Richard (Rick) Feinberg, Department of Anthropology
Richard (Rick) Feinberg, Department of Anthropology, authored, “The Future of a Polynesian Chiefdom in a Globalising World” in Change and Continuity in the Pacific: Revisiting the Region, 1st ed., (London and New York: Routledge) John Connell and Helen Lee (Eds.), (2018), 136-150.
Author’s summary: Anuta is a Polynesian outpost in the southeastern Solomon Islands. For more than 15 generations, its people have been ruled by hereditary chiefs, and that system of chiefly authority has been a central feature of Anutan cultural identity. Today, the chieftainship remains a lynchpin of the islanders’ understanding of themselves and their place in the world. But chiefly rule is under threat, both by outside forces and the vagaries of local demographics. In this chapter, I explore the challenge to Anuta’s chiefly system and the islanders’ response. Central to that response are internal debates about the future of the chiefly line after the present ruler departs the scene.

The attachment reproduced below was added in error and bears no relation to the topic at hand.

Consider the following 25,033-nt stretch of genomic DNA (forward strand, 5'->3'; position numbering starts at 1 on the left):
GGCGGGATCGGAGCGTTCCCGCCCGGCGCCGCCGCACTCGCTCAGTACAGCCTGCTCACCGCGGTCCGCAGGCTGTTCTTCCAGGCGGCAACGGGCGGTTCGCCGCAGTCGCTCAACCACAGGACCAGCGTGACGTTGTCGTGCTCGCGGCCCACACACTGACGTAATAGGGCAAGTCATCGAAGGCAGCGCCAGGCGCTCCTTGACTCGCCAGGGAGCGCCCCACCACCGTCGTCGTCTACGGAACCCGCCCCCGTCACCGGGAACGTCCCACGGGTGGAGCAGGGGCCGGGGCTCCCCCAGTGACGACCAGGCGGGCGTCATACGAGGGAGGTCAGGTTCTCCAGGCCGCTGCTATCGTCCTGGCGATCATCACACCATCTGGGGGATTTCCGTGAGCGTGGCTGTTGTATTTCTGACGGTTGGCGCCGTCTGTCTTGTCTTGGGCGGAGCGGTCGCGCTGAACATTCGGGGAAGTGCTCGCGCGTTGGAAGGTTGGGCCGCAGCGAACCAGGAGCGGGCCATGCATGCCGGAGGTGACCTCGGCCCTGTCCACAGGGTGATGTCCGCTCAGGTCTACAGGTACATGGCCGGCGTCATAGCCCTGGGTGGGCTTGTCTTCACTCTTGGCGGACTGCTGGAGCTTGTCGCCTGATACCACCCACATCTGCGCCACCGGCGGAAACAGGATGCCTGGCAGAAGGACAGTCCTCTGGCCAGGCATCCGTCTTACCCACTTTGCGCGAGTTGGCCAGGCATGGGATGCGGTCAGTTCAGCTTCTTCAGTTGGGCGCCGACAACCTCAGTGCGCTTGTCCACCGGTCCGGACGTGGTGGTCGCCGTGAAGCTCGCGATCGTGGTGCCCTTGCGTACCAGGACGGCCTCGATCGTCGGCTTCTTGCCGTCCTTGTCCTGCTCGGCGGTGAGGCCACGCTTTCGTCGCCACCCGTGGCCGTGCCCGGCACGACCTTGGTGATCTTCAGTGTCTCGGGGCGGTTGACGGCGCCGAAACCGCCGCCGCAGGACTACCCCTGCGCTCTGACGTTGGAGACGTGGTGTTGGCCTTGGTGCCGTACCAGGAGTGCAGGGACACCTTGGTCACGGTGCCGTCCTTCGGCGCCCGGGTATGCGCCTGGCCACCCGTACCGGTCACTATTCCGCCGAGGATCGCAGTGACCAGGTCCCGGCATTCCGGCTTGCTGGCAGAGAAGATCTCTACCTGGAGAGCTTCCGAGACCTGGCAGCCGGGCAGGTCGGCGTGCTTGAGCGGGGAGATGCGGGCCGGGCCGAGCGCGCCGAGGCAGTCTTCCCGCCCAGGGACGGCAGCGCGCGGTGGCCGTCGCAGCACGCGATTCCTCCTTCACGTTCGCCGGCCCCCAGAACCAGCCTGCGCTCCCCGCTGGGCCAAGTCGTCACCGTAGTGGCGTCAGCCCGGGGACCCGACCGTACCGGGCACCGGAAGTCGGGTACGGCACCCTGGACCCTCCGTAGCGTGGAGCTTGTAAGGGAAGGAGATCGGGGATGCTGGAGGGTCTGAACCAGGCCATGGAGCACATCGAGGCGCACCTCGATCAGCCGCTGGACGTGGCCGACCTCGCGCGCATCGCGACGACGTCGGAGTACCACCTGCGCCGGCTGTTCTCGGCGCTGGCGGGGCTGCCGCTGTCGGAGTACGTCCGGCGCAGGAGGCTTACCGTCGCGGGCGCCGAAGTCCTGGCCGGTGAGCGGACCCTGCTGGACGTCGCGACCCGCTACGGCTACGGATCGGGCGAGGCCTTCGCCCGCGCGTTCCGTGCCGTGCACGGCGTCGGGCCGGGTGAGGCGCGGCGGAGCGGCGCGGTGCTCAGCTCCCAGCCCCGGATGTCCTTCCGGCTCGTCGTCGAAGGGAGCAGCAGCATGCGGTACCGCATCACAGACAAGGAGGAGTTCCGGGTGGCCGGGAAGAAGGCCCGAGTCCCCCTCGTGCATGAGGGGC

From the publisher's website: The contributors to this book have all conducted long-term research in the islands of the Pacific. During their visits and revisits, they have witnessed firsthand the many changes that have occurred in their field sites as well as observing elements of continuity. They bring to their accounts a sense of their surprise at some of the unexpected elements of stability and of transformation. The authors take a range of disciplinary approaches, particularly geography and anthropology, and their contributions reflect their deep knowledge of Pacific places, some first visited more than 40 years ago. Many of the chapters focus on aspects of socioeconomic change and continuity, while others focus on specific issues such as the impact of both internal and international migration, political and cultural change, technological innovation and the experiences of children and youth. By focusing on both change and continuity, this collection of 11 case studies shows the complex relationships between Pacific societies and processes of ‘modernity’ and globalization. By using a long-term lens on particular places, the authors are able to draw out the subtleties of change and its impacts while also paying attention to what, in the contemporary Pacific, has been left remarkably unchanged.